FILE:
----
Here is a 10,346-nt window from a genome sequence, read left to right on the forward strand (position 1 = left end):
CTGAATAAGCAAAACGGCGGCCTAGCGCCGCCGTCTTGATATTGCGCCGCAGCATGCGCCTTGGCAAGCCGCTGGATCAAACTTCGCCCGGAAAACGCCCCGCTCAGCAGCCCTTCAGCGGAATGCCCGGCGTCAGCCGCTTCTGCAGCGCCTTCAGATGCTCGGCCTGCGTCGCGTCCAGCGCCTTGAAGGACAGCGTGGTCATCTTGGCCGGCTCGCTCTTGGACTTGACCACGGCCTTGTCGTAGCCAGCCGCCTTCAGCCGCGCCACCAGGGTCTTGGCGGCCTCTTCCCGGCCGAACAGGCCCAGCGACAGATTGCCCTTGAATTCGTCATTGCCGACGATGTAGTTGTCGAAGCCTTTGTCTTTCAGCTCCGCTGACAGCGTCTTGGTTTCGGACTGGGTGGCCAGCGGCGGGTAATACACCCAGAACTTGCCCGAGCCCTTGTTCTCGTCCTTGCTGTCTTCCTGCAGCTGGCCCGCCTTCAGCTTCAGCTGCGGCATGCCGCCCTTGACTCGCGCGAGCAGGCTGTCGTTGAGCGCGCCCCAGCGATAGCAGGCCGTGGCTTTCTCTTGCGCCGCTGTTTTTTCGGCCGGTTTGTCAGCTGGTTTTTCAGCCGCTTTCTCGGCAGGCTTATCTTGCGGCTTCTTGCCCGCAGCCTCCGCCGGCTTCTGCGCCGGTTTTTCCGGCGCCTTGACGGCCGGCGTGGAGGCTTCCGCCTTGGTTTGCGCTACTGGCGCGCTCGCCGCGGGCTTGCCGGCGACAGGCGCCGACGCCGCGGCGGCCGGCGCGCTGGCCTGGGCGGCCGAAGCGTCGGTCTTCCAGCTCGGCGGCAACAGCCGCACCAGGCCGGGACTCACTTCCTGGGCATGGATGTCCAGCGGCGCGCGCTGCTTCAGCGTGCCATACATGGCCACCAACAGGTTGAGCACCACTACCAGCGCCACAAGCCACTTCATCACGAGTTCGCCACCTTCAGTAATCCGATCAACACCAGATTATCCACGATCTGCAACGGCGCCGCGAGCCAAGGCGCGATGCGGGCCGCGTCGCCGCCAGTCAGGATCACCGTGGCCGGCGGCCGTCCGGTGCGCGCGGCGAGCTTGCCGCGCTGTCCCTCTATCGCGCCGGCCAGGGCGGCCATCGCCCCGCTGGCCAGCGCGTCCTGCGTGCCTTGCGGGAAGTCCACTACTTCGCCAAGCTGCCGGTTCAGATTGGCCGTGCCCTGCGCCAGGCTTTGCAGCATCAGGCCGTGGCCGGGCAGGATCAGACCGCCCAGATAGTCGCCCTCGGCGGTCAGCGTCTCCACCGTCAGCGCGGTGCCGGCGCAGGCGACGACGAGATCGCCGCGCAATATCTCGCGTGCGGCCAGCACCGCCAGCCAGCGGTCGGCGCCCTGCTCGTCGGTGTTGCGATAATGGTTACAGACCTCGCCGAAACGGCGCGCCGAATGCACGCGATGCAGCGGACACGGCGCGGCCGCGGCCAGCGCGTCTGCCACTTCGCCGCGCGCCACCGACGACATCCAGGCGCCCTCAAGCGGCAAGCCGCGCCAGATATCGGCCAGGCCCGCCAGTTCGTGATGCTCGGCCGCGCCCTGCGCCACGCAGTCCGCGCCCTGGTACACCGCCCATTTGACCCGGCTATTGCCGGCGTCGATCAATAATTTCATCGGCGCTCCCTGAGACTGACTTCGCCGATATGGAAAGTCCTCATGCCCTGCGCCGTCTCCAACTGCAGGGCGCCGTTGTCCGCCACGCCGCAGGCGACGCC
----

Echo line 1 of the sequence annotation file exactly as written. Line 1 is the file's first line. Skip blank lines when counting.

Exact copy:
Here is a 10,346-nt window from a genome sequence, read left to right on the forward strand (position 1 = left end):